Ted Christopher, fifth. Beers drew sixth. Among those in the field was
Stafford Motor Speedway SK Modified Champion Keith Rocco who placed the Joe
Brady No.00 solidly in the field in 14th spot. Among those who didn’t
qualify were Reggie Ruggiero and Billy Pauch Jr. Among those who had
problems and had to rely on provisional starting spots were Todd Szegedy, Ed
Flemke Jr, Danny Sammonds and Jamie Tomaino.
Ted Christopher went into Sunday’s World Series with a different
mindset than normal. Known as a hard charger, go for broke driver he was
forced to take a conservative route. With Matt Hirschman breathing down his
neck in the point standings the Plainville CT driver didn’t want a wreck
ruining his chances. For the first half of the 150 lapper Hirschman and
Christopher ran ninth and tenth. Both appeared to be waiting for the other
to have problems. By the 100-lap mark the championship contenders were
running fifth and sixth. On lap 120, while running third, Hirschman began to
slow. Two laps later he was behind the pit wall with engine problems. Once
Christopher got the word from Crew Chief Brad Lafountain Christopher put the
hammer down and went after the victory. Christopher passed Ron Silk for the
lead on lap 134 and was never headed after that. Chuck Hossfeld ended up in
second spot and was followed by Silk, Doug Coby and Eric Rudolph. There were
11 cautions for 49 laps and six lead changes among 5 drivers. Hirschman, who
re-entered the event 21 laps down on lap 143 ended up in 25th spot. In
addition to Hirschman the other hard luck story belonged to Ryan Preece.
Preece was running fourth on lap 80 when his right front tire went flat.
Preece pitted under green and lost a lap. The determined youngster made a
determined bid as he ended up 14th, on the lead lap.
Shortly after the checkered flag dropped Matt Hirschman congratulated the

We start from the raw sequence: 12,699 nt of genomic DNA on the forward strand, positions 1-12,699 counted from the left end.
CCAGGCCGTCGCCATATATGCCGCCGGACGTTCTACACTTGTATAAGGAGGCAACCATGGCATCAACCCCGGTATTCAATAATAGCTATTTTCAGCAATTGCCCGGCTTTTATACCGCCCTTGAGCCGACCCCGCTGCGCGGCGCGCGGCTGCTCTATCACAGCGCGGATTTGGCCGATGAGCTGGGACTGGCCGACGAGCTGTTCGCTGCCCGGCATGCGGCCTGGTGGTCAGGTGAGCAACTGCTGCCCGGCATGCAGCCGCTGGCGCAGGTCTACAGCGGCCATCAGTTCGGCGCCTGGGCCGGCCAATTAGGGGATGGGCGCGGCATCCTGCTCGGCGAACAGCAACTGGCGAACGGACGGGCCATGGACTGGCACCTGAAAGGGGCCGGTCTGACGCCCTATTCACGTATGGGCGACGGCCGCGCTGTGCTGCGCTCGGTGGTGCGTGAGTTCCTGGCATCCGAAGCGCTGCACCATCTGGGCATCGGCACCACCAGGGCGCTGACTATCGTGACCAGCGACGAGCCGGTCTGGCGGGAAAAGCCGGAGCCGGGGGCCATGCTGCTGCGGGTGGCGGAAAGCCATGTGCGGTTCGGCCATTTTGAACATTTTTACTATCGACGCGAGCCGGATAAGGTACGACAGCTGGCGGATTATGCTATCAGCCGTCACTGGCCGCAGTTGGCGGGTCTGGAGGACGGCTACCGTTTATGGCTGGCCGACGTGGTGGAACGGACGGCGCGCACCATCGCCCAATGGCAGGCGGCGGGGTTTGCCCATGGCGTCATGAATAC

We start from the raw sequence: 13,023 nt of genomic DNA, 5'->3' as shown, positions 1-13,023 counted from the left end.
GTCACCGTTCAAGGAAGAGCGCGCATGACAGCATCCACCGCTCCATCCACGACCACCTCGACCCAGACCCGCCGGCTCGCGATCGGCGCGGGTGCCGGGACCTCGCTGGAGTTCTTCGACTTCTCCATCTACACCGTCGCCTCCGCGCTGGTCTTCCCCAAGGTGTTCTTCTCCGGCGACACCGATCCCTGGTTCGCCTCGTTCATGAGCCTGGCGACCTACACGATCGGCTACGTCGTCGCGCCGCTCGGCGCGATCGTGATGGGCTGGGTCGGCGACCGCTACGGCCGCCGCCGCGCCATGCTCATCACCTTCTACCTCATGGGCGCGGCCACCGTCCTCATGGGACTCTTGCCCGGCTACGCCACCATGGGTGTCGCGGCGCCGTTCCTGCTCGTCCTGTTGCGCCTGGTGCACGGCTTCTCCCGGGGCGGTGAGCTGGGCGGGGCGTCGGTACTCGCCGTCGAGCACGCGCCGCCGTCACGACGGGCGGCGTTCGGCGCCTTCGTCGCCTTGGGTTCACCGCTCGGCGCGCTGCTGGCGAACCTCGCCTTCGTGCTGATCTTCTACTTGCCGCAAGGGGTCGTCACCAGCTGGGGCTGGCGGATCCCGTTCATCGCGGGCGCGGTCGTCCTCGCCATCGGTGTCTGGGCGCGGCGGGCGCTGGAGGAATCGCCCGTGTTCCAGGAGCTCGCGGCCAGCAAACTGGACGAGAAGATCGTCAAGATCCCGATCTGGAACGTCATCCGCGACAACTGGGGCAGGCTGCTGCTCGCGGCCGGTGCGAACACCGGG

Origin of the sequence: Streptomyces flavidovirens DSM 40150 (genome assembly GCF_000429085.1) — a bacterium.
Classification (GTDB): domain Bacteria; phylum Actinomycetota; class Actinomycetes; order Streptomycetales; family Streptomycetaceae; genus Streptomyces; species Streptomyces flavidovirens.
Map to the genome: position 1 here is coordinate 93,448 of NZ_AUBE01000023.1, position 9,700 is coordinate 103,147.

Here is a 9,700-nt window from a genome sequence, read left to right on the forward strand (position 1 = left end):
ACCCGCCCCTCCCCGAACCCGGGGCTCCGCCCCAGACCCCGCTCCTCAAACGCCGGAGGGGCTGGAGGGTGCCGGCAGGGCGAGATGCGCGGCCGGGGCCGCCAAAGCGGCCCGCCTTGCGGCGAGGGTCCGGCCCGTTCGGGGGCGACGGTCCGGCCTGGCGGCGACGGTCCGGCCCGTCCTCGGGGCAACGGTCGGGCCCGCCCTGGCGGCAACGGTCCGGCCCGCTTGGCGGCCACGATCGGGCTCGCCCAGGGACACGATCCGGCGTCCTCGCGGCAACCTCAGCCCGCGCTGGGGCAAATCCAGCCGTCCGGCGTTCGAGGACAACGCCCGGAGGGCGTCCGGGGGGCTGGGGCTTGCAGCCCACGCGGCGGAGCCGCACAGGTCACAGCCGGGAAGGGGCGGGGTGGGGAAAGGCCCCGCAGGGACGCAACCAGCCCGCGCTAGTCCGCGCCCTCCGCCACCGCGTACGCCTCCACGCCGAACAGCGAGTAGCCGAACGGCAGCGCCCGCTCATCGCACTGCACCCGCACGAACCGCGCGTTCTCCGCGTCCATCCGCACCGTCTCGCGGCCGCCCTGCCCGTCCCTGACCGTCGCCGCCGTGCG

new champ. What he didn’t know was that one of his car owners, Ed Bennett,
was waiting in the pits to tell him he was fired from his car. Hirschman had
split his driving time between Bennett’s mount and that of Wayne Darling.
Hirschman, who had won at Chemung and had finished second at Stafford in
Bennett’s car, was driving Darling’s car at Thompson.
Thompson World Series feature activity kicked off on Saturday
evening with eight (8) events. Corey Hutchings scored the victory in the
Outlaw Late Models; Howard Payne came out of retirement to win in the All
Star Race Trucks. Scott Michalski was up to his old tricks winning in the
Mini Stocks. Scott Foster bested his brother to take top honors in the
Outlaw Strictly Stock. Norm Wrenn, topped the Pro-Four Modifieds and Chris
“Moose” Douton won in the Limited Sportsman division.
During pre-race activities on Sunday NASCAR continued their 60
years of racing recognition with 1955 Champion Bill Widenhouse from NC, 1970
Champion Fred DeSarro and 1967 thru 1969 Champion Carl 'Bugsy' Stevens
Keith Rocco put a cap on what was considered a break-out season as
he won the the NASCAR 30-lap Whelen All-American Series SK (SUNOCO) Modified
feature. Rocco, a second generation racer, won the season ending SK Modified
event at the Waterford Speedbowl and finished second in Stafford’s season
ender to wrap up the SK Modified championship there. Rocco was the 2007
champion at Thompson. Bert Marvin served up a spirited battle to finish
second. Josh Sylvester finished third with Eric Goodale and Brian McCarthy